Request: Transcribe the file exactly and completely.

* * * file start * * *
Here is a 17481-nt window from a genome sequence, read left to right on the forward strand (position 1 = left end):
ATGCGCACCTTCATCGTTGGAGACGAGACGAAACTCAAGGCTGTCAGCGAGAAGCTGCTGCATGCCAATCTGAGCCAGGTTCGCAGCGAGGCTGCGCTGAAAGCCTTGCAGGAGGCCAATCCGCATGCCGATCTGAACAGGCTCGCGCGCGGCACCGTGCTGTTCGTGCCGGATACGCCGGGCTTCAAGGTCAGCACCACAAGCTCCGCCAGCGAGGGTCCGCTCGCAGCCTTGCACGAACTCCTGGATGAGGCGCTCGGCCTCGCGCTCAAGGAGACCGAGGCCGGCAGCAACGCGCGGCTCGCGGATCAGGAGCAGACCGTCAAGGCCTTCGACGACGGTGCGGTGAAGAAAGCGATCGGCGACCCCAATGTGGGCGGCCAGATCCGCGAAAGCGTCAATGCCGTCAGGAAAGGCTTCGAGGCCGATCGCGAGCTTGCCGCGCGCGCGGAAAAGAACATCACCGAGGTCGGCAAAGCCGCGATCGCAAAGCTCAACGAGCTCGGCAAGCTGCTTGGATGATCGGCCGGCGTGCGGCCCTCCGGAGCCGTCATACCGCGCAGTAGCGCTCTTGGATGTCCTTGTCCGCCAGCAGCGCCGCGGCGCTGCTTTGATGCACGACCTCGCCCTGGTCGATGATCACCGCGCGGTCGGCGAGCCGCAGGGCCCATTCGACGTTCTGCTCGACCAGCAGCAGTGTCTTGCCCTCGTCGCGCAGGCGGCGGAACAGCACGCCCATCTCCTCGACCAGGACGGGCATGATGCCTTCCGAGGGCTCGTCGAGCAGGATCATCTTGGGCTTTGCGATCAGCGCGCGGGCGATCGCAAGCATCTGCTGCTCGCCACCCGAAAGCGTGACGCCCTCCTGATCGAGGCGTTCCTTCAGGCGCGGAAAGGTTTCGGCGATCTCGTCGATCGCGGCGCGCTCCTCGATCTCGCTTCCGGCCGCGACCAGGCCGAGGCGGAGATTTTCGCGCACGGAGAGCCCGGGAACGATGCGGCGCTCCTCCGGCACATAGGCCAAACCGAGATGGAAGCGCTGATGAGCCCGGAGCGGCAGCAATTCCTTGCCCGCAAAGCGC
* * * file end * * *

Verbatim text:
Here is a 17481-nt window from a genome sequence, read left to right on the forward strand (position 1 = left end):
ATGCGCACCTTCATCGTTGGAGACGAGACGAAACTCAAGGCTGTCAGCGAGAAGCTGCTGCATGCCAATCTGAGCCAGGTTCGCAGCGAGGCTGCGCTGAAAGCCTTGCAGGAGGCCAATCCGCATGCCGATCTGAACAGGCTCGCGCGCGGCACCGTGCTGTTCGTGCCGGATACGCCGGGCTTCAAGGTCAGCACCACAAGCTCCGCCAGCGAGGGTCCGCTCGCAGCCTTGCACGAACTCCTGGATGAGGCGCTCGGCCTCGCGCTCAAGGAGACCGAGGCCGGCAGCAACGCGCGGCTCGCGGATCAGGAGCAGACCGTCAAGGCCTTCGACGACGGTGCGGTGAAGAAAGCGATCGGCGACCCCAATGTGGGCGGCCAGATCCGCGAAAGCGTCAATGCCGTCAGGAAAGGCTTCGAGGCCGATCGCGAGCTTGCCGCGCGCGCGGAAAAGAACATCACCGAGGTCGGCAAAGCCGCGATCGCAAAGCTCAACGAGCTCGGCAAGCTGCTTGGATGATCGGCCGGCGTGCGGCCCTCCGGAGCCGTCATACCGCGCAGTAGCGCTCTTGGATGTCCTTGTCCGCCAGCAGCGCCGCGGCGCTGCTTTGATGCACGACCTCGCCCTGGTCGATGATCACCGCGCGGTCGGCGAGCCGCAGGGCCCATTCGACGTTCTGCTCGACCAGCAGCAGTGTCTTGCCCTCGTCGCGCAGGCGGCGGAACAGCACGCCCATCTCCTCGACCAGGACGGGCATGATGCCTTCCGAGGGCTCGTCGAGCAGGATCATCTTGGGCTTTGCGATCAGCGCGCGGGCGATCGCAAGCATCTGCTGCTCGCCACCCGAAAGCGTGACGCCCTCCTGATCGAGGCGTTCCTTCAGGCGCGGAAAGGTTTCGGCGATCTCGTCGATCGCGGCGCGCTCCTCGATCTCGCTTCCGGCCGCGACCAGGCCGAGGCGGAGATTTTCGCGCACGGAGAGCCCGGGAACGATGCGGCGCTCCTCCGGCACATAGGCCAAACCGAGATGGAAGCGCTGATGAGCCCGGAGCGGCAGCAATTCCTTGCCCGCAAAGCGC